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Completing An Ironman Prepared Me For Running A 340-Person Startup. Here’s How

Whether you’re training for a triathlon or running a business, you’ll run into dozens of situations where strategies overlap.

Heidi Zak

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finishing an Ironman

In the summer of 2012, my husband Dave and I co-founded our startup, ThirdLove. 

But while we were preparing to make the entrepreneurial leap, we were also training to do an Ironman in upstate New York. And looking back on both experiences—and the journey associated with both—it’s hard to miss some of the parallels. 

Here’s what completing an Ironman taught me about leading a startup:

1. To succeed, you have to be crazy passionate.

I was competing in ‘regular’ triathlons before I did my Ironman—and I thought the Ironman people were insane. In fact, if you had told me a decade ago that I would do the race, I would never have believed you.

But the reality is that no one wakes up one day and works out for 13 hours straight. 

There’s a path to take—from sprint to Olympic, then on to a half-Ironman, and finally the real deal. You have to be a little crazy to get all the way there. You have to be passionate enough to train when you’re tired or hurting or just don’t feel like it

The Ironman race is similar to a startup in that respect. In both cases, you’re playing the long game, and you have to be able to hold onto your passion and determination as the months and years roll by. 

2. When times get tough, you have to put your head down and execute.

One month before the race, I injured my piriformis and had to cut back on training. 

I went to see a physical therapist, and together we created a plan for how I would finish the Ironman. I stopped running for the entire month beforehand and focused on staying fit by swimming and biking. I did stretches and rested my injured muscle as much as possible to give myself time to heal. 

But when my leg began acting up during the race—with 60 miles to bike and an entire marathon left to run—there was nothing to do but endure. It wasn’t easy to finish. At times during the marathon, I had to walk. But I had trained so hard for so long, and I knew I had to execute. Not finishing was not an option.

Founders need a similar mindset because every startup encounters adversity. Unforeseen problems and issues always arise. When that happens, you need to have the mental fortitude to stay focused on what’s driving you to succeed. 

You have to prove to yourself that you’re mentally tough enough to push forward and execute in the face of major challenges.

3. Testing strategies is the only way to figure out the right one.

Whether you’re training for a triathlon or running a business, you run into dozens of situations that require strategy.

For instance, triathletes have a term for what happens when your body suddenly shuts you down—it’s called “bonking.” When it happens, you feel like you literally can’t take another step.

Bonking is a result of taking in too few calories, but by the time you’re hungry, it’s already too late. So the key is to eat and drink at a steady pace. The problem is that everyone’s a little different, and it’s hard to know which foods and amounts will work best with your body chemistry.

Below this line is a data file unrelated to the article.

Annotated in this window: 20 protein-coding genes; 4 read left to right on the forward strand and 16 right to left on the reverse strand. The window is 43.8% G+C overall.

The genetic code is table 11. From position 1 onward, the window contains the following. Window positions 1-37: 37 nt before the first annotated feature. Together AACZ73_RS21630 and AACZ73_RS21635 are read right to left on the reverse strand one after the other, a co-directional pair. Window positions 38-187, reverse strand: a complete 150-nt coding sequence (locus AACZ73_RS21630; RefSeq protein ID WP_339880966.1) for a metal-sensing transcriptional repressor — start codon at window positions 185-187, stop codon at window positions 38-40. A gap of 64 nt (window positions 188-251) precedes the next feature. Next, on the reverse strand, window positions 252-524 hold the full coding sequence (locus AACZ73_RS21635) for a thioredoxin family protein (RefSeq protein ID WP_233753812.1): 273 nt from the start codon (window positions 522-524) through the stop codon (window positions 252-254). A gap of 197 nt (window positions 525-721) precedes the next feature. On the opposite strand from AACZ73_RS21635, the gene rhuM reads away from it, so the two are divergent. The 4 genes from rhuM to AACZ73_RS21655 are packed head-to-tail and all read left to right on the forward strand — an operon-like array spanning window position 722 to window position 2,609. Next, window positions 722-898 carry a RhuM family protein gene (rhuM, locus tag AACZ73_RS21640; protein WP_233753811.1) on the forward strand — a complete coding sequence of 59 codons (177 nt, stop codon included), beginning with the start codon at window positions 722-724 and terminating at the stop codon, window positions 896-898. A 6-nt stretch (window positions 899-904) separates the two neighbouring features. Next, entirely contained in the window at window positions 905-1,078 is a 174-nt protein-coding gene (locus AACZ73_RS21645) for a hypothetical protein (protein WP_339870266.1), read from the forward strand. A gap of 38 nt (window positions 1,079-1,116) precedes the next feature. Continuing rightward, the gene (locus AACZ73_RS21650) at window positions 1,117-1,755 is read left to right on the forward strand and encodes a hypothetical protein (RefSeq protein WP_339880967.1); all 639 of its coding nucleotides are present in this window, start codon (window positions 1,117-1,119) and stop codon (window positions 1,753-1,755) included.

The only way to figure it out is through testing, evaluating, and trying again. 

That’s the exact mentality every founder needs to have in regards to their startup’s strategy. You’re building something new and different, and it’s unlikely that anyone else’s formula will work perfectly for you. 

Try it one way, see what happens, and then make changes if you need to. It’s the only way you’ll find the strategy that works best for you.

4. Success is an individual journey, but a team effort. 

Completing an Ironman is an individual achievement, yet few people train for it alone. 

It doesn’t take long before you become close with your training partners when you’re spending 20-30 hours a week, running, biking, and swimming alongside them. Those relationships forged during intense training are deep and lasting, and the network you build along the way is one of the most rewarding aspects of doing an Ironman.

It’s a mirror image of the startup life, where people come together around a common goal and work to solve a difficult problem. Everyone has their own path to tread, but each individual is aiming toward the same overarching goal

The startup journey can be long and challenging, and it’s often filled with difficult moments. But much like an Ironman, the feeling when you cross the finish line is what makes it all worthwhile. 

This article originally appeared on Inc.

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Heidi Zak is the co-founder and co-CEO of ThirdLove. Prior to ThirdLove, Zak cut her teeth in retail at Aeropostale where she quickly rose to Director of the retail giant, launching and running the International Division, before becoming a marketing executive at Google. Zak holds an undergraduate degree in Economics from Duke University and an MBA from MIT Sloan. In her free time she loves spending time with her two kids. Heidi has been named one of Fast Company’s Most Creative People, Goldman Sachs 100 Most Intriguing Entrepreneurs, Business Insider's 30 Female-Founded Startups to Watch, and SF Business Times 40 Under 40. Follow her on Instagram: @Heidi.

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